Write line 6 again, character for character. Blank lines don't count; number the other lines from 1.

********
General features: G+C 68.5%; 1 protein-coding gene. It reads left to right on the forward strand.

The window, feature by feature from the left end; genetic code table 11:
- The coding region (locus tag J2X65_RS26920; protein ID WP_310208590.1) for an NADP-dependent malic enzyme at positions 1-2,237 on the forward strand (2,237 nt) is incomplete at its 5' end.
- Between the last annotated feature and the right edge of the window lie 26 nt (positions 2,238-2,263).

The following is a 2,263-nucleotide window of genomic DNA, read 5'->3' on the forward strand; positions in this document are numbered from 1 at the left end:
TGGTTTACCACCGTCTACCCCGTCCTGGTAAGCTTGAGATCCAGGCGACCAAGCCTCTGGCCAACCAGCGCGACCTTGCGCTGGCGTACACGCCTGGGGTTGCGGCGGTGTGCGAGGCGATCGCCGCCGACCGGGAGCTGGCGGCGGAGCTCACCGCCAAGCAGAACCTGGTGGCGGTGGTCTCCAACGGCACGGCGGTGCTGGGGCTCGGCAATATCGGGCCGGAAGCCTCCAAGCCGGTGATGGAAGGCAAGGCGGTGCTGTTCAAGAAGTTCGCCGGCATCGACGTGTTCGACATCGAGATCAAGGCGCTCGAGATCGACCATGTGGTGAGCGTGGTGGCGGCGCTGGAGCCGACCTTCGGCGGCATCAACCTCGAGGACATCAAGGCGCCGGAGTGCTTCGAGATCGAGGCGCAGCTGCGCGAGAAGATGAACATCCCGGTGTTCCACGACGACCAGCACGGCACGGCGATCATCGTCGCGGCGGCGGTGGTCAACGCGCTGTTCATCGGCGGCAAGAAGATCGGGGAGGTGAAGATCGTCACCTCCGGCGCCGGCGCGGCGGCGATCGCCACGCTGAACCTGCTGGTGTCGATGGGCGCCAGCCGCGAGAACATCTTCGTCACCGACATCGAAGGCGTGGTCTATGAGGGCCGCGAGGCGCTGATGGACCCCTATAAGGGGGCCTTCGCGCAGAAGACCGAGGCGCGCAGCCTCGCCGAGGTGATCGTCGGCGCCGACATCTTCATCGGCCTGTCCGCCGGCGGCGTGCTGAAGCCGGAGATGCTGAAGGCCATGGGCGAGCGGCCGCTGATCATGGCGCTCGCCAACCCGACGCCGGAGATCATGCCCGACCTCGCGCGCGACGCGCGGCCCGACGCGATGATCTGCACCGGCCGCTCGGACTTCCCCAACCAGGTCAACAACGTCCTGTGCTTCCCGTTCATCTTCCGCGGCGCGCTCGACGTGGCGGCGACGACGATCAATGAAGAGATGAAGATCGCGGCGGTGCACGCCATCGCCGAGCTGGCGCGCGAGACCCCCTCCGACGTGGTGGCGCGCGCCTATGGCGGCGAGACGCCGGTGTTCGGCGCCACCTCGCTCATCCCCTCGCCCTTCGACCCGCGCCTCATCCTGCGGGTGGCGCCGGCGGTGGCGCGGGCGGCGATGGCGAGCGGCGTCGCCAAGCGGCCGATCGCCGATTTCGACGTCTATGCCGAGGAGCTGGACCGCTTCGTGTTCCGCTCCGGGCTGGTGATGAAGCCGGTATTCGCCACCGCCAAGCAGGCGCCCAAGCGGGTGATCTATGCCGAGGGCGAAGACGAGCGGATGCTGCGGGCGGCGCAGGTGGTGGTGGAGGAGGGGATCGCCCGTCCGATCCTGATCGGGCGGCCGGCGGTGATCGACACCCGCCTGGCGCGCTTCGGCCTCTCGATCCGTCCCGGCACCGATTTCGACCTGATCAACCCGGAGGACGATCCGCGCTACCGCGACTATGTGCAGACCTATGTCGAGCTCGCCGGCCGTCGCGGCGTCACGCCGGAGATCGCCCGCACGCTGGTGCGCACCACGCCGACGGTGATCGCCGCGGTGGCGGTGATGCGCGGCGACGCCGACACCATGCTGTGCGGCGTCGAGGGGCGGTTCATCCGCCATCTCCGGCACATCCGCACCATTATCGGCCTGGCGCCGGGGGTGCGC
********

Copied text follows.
TGGTTTACCACCGTCTACCCCGTCCTGGTAAGCTTGAGATCCAGGCGACCAAGCCTCTGGCCAACCAGCGCGACCTTGCGCTGGCGTACACGCCTGGGGTTGCGGCGGTGTGCGAGGCGATCGCCGCCGACCGGGAGCTGGCGGCGGAGCTCACCGCCAAGCAGAACCTGGTGGCGGTGGTCTCCAACGGCACGGCGGTGCTGGGGCTCGGCAATATCGGGCCGGAAGCCTCCAAGCCGGTGATGGAAGGCAAGGCGGTGCTGTTCAAGAAGTTCGCCGGCATCGACGTGTTCGACATCGAGATCAAGGCGCTCGAGATCGACCATGTGGTGAGCGTGGTGGCGGCGCTGGAGCCGACCTTCGGCGGCATCAACCTCGAGGACATCAAGGCGCCGGAGTGCTTCGAGATCGAGGCGCAGCTGCGCGAGAAGATGAACATCCCGGTGTTCCACGACGACCAGCACGGCACGGCGATCATCGTCGCGGCGGCGGTGGTCAACGCGCTGTTCATCGGCGGCAAGAAGATCGGGGAGGTGAAGATCGTCACCTCCGGCGCCGGCGCGGCGGCGATCGCCACGCTGAACCTGCTGGTGTCGATGGGCGCCAGCCGCGAGAACATCTTCGTCACCGACATCGAAGGCGTGGTCTATGAGGGCCGCGAGGCGCTGATGGACCCCTATAAGGGGGCCTTCGCGCAGAAGACCGAGGCGCGCAGCCTCGCCGAGGTGATCGTCGGCGCCGACATCTTCATCGGCCTGTCCGCCGGCGGCGTGCTGAAGCCGGAGATGCTGAAGGCCATGGGCGAGCGGCCGCTGATCATGGCGCTCGCCAACCCGACGCCGGAGATCATGCCCGACCTCGCGCGCGACGCGCGGCCCGACGCGATGATCTGCACCGGCCGCTCGGACTTCCCCAACCAGGTCAACAACGTCCTGTGCTTCCCGTTCATCTTCCGCGGCGCGCTCGACGTGGCGGCGACGACGATCAATGAAGAGATGAAGATCGCGGCGGTGCACGCCATCGCCGAGCTGGCGCGCGAGACCCCCTCCGACGTGGTGGCGCGCGCCTATGGCGGCGAGACGCCGGTGTTCGGCGCCACCTCGCTCATCCCCTCGCCCTTCGACCCGCGCCTCATCCTGCGGGTGGCGCCGGCGGTGGCGCGGGCGGCGATGGCGAGCGGCGTCGCCAAGCGGCCGATCGCCGATTTCGACGTCTATGCCGAGGAGCTGGACCGCTTCGTGTTCCGCTCCGGGCTGGTGATGAAGCCGGTATTCGCCACCGCCAAGCAGGCGCCCAAGCGGGTGATCTATGCCGAGGGCGAAGACGAGCGGATGCTGCGGGCGGCGCAGGTGGTGGTGGAGGAGGGGATCGCCCGTCCGATCCTGATCGGGCGGCCGGCGGTGATCGACACCCGCCTGGCGCGCTTCGGCCTCTCGATCCGTCCCGGCACCGATTTCGACCTGATCAACCCGGAGGACGATCCGCGCTACCGCGACTATGTGCAGACCTATGTCGAGCTCGCCGGCCGTCGCGGCGTCACGCCGGAGATCGCCCGCACGCTGGTGCGCACCACGCCGACGGTGATCGCCGCGGTGGCGGTGATGCGCGGCGACGCCGACACCATGCTGTGCGGCGTCGAGGGGCGGTTCATCCGCCATCTCCGGCACATCCGCACCATTATCGGCCTGGCGCCGGGGGTGCGC